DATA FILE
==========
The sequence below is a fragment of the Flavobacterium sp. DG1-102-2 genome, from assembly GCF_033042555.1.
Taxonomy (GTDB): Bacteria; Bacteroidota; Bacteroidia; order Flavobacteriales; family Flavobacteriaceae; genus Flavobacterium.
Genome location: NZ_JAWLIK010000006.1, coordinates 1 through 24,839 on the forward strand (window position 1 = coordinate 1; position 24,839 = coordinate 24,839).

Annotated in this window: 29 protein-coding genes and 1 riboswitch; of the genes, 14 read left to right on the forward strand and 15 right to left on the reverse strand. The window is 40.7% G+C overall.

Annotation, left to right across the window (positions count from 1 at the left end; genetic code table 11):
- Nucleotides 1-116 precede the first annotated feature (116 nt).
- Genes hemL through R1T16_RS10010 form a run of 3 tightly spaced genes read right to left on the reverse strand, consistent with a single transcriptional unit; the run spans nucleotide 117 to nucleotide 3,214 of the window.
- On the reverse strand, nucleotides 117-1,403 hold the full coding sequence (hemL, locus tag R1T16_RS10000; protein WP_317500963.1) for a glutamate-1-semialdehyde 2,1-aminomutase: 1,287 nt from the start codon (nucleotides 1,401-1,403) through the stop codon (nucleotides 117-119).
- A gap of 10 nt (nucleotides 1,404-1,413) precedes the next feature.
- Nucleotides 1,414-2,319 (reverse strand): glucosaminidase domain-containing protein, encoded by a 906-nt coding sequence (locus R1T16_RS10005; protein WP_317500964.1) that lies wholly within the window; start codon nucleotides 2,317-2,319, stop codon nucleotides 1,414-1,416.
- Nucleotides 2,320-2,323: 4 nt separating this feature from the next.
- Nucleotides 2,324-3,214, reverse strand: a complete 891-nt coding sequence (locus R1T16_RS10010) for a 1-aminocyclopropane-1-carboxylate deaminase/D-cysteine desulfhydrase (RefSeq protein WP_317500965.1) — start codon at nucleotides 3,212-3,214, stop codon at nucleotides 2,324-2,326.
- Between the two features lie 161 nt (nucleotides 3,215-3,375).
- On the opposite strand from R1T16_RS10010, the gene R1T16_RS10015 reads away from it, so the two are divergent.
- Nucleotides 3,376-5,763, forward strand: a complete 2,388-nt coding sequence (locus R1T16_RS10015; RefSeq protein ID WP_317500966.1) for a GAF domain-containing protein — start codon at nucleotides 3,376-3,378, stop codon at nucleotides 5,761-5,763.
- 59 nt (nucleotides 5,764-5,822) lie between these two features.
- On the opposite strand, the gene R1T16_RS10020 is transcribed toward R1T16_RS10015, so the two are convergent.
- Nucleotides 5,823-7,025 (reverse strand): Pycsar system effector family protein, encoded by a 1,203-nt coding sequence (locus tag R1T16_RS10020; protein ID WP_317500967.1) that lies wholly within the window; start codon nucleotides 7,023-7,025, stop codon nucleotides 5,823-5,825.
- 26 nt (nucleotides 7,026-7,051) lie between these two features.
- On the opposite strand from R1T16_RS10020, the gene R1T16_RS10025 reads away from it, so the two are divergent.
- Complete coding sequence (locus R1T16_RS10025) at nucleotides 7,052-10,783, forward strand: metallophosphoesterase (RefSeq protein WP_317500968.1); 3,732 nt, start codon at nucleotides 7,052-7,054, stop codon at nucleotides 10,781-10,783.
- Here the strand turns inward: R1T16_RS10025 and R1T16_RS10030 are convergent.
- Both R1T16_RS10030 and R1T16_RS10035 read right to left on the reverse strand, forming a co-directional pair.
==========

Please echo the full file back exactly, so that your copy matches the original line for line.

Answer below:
The sequence below is a fragment of the Flavobacterium sp. DG1-102-2 genome, from assembly GCF_033042555.1.
Taxonomy (GTDB): Bacteria; Bacteroidota; Bacteroidia; order Flavobacteriales; family Flavobacteriaceae; genus Flavobacterium.
Genome location: NZ_JAWLIK010000006.1, coordinates 1 through 24,839 on the forward strand (window position 1 = coordinate 1; position 24,839 = coordinate 24,839).

Annotated in this window: 29 protein-coding genes and 1 riboswitch; of the genes, 14 read left to right on the forward strand and 15 right to left on the reverse strand. The window is 40.7% G+C overall.

Annotation, left to right across the window (positions count from 1 at the left end; genetic code table 11):
- Nucleotides 1-116 precede the first annotated feature (116 nt).
- Genes hemL through R1T16_RS10010 form a run of 3 tightly spaced genes read right to left on the reverse strand, consistent with a single transcriptional unit; the run spans nucleotide 117 to nucleotide 3,214 of the window.
- On the reverse strand, nucleotides 117-1,403 hold the full coding sequence (hemL, locus tag R1T16_RS10000; protein WP_317500963.1) for a glutamate-1-semialdehyde 2,1-aminomutase: 1,287 nt from the start codon (nucleotides 1,401-1,403) through the stop codon (nucleotides 117-119).
- A gap of 10 nt (nucleotides 1,404-1,413) precedes the next feature.
- Nucleotides 1,414-2,319 (reverse strand): glucosaminidase domain-containing protein, encoded by a 906-nt coding sequence (locus R1T16_RS10005; protein WP_317500964.1) that lies wholly within the window; start codon nucleotides 2,317-2,319, stop codon nucleotides 1,414-1,416.
- Nucleotides 2,320-2,323: 4 nt separating this feature from the next.
- Nucleotides 2,324-3,214, reverse strand: a complete 891-nt coding sequence (locus R1T16_RS10010) for a 1-aminocyclopropane-1-carboxylate deaminase/D-cysteine desulfhydrase (RefSeq protein WP_317500965.1) — start codon at nucleotides 3,212-3,214, stop codon at nucleotides 2,324-2,326.
- Between the two features lie 161 nt (nucleotides 3,215-3,375).
- On the opposite strand from R1T16_RS10010, the gene R1T16_RS10015 reads away from it, so the two are divergent.
- Nucleotides 3,376-5,763, forward strand: a complete 2,388-nt coding sequence (locus R1T16_RS10015; RefSeq protein ID WP_317500966.1) for a GAF domain-containing protein — start codon at nucleotides 3,376-3,378, stop codon at nucleotides 5,761-5,763.
- 59 nt (nucleotides 5,764-5,822) lie between these two features.
- On the opposite strand, the gene R1T16_RS10020 is transcribed toward R1T16_RS10015, so the two are convergent.
- Nucleotides 5,823-7,025 (reverse strand): Pycsar system effector family protein, encoded by a 1,203-nt coding sequence (locus tag R1T16_RS10020; protein ID WP_317500967.1) that lies wholly within the window; start codon nucleotides 7,023-7,025, stop codon nucleotides 5,823-5,825.
- 26 nt (nucleotides 7,026-7,051) lie between these two features.
- On the opposite strand from R1T16_RS10020, the gene R1T16_RS10025 reads away from it, so the two are divergent.
- Complete coding sequence (locus R1T16_RS10025) at nucleotides 7,052-10,783, forward strand: metallophosphoesterase (RefSeq protein WP_317500968.1); 3,732 nt, start codon at nucleotides 7,052-7,054, stop codon at nucleotides 10,781-10,783.
- Here the strand turns inward: R1T16_RS10025 and R1T16_RS10030 are convergent.
- Both R1T16_RS10030 and R1T16_RS10035 read right to left on the reverse strand, forming a co-directional pair.